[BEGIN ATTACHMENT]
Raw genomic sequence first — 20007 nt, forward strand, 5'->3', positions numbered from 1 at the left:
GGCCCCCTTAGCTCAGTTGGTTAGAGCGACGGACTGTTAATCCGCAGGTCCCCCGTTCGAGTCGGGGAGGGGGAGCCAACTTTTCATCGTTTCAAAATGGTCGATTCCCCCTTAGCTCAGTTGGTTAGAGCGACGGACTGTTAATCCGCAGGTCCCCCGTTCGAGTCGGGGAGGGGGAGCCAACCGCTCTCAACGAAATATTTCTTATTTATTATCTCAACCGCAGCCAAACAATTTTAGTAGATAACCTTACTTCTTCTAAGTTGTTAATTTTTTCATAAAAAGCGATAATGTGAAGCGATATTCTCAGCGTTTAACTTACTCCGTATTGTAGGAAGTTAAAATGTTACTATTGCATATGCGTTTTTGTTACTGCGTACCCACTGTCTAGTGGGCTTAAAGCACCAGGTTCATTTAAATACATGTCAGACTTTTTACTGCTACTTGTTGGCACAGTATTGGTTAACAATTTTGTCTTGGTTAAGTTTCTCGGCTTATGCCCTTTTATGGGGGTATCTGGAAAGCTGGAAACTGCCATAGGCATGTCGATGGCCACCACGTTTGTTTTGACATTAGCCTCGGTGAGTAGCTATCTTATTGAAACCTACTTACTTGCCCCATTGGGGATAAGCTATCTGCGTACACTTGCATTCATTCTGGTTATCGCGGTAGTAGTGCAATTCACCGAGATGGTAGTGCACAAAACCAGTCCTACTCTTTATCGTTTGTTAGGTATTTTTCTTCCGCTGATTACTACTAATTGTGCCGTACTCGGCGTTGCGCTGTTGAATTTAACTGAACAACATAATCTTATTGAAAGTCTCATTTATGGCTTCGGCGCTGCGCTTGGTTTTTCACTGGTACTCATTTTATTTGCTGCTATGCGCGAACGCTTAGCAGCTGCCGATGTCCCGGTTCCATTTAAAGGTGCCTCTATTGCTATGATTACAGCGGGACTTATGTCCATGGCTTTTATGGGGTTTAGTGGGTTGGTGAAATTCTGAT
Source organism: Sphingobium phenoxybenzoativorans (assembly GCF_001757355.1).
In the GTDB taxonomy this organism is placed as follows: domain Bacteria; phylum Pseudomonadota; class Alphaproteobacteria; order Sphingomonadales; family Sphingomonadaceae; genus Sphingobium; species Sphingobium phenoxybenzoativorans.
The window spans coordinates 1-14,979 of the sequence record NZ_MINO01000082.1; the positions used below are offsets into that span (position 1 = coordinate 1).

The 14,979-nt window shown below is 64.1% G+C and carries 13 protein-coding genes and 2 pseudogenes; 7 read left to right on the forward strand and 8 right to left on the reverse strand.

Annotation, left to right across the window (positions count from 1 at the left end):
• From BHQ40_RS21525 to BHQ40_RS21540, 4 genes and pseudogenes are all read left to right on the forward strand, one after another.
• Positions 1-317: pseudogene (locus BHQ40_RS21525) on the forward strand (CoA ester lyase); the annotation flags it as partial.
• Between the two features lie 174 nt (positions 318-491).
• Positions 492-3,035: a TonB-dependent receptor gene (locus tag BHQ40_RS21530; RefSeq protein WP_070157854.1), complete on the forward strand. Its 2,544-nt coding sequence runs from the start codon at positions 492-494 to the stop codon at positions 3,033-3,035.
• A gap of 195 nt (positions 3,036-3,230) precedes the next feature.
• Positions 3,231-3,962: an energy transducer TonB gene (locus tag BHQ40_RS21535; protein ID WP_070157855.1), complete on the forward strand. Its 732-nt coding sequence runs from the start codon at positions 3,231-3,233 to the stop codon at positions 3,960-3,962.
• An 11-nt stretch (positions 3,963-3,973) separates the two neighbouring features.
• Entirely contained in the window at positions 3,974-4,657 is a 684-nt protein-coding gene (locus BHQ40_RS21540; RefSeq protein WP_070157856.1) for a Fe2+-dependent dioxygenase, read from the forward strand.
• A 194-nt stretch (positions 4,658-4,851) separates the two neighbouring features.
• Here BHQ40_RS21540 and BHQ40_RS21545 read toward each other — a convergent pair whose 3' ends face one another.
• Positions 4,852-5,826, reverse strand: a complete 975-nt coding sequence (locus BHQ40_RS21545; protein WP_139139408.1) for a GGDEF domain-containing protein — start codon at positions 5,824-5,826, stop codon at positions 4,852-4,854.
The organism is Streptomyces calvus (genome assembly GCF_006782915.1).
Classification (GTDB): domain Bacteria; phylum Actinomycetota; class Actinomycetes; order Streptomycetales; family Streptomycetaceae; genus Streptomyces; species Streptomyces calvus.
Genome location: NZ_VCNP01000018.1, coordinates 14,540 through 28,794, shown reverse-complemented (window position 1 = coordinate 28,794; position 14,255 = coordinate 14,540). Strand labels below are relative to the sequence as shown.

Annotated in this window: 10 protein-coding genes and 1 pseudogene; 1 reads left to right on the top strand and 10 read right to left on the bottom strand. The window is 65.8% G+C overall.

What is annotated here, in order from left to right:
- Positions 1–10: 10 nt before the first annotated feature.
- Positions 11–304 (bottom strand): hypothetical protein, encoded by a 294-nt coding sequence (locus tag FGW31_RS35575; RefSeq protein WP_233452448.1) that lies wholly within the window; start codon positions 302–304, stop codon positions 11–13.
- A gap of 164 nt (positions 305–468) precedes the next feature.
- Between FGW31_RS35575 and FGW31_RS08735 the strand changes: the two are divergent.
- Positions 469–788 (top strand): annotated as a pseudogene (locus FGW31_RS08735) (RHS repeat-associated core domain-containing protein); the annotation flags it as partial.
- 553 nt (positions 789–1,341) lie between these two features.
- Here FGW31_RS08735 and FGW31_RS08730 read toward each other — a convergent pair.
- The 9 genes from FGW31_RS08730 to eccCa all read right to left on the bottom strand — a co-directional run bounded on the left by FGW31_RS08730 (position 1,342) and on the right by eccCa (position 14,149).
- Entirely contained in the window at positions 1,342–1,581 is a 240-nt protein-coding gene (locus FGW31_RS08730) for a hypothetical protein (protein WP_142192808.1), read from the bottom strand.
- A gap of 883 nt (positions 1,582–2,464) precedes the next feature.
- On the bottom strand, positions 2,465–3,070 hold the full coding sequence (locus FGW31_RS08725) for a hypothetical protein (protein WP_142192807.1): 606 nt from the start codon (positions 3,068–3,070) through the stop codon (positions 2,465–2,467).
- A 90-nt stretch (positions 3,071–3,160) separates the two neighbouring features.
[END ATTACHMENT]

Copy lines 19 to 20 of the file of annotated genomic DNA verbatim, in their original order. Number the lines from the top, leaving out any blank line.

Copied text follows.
The organism is Streptomyces calvus (genome assembly GCF_006782915.1).
Classification (GTDB): domain Bacteria; phylum Actinomycetota; class Actinomycetes; order Streptomycetales; family Streptomycetaceae; genus Streptomyces; species Streptomyces calvus.